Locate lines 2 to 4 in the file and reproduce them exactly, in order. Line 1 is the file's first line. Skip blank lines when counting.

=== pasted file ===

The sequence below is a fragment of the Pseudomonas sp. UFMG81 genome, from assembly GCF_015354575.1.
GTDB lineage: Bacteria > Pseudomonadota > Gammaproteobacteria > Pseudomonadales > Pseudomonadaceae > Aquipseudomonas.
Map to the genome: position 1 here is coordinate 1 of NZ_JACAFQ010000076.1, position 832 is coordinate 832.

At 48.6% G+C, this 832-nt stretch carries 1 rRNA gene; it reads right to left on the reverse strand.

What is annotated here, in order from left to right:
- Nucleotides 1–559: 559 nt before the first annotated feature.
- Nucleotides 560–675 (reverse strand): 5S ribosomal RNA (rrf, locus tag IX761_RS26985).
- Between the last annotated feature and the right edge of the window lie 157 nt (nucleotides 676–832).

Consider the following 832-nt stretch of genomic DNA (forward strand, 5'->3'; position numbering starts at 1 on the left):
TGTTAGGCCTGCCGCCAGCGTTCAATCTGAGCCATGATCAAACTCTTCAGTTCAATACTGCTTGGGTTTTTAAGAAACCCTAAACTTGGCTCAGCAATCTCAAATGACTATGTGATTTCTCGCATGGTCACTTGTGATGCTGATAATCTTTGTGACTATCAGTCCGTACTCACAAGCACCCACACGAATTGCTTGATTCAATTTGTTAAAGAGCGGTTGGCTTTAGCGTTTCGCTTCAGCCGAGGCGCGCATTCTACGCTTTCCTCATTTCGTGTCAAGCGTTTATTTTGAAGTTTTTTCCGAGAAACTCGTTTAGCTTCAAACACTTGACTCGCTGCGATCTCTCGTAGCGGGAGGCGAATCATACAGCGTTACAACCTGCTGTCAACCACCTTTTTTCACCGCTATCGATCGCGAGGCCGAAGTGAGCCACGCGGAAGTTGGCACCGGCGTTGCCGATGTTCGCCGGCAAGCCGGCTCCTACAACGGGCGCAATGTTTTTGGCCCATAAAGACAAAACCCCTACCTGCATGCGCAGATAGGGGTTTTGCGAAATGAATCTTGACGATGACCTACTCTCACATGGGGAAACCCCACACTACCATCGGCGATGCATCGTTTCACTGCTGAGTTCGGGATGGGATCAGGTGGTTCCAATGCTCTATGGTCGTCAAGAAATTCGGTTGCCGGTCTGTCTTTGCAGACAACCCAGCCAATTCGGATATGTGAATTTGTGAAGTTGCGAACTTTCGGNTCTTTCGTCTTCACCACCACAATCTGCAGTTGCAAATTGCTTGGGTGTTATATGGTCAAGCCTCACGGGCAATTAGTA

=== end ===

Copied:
GTDB lineage: Bacteria > Pseudomonadota > Gammaproteobacteria > Pseudomonadales > Pseudomonadaceae > Aquipseudomonas.
Map to the genome: position 1 here is coordinate 1 of NZ_JACAFQ010000076.1, position 832 is coordinate 832.

At 48.6% G+C, this 832-nt stretch carries 1 rRNA gene; it reads right to left on the reverse strand.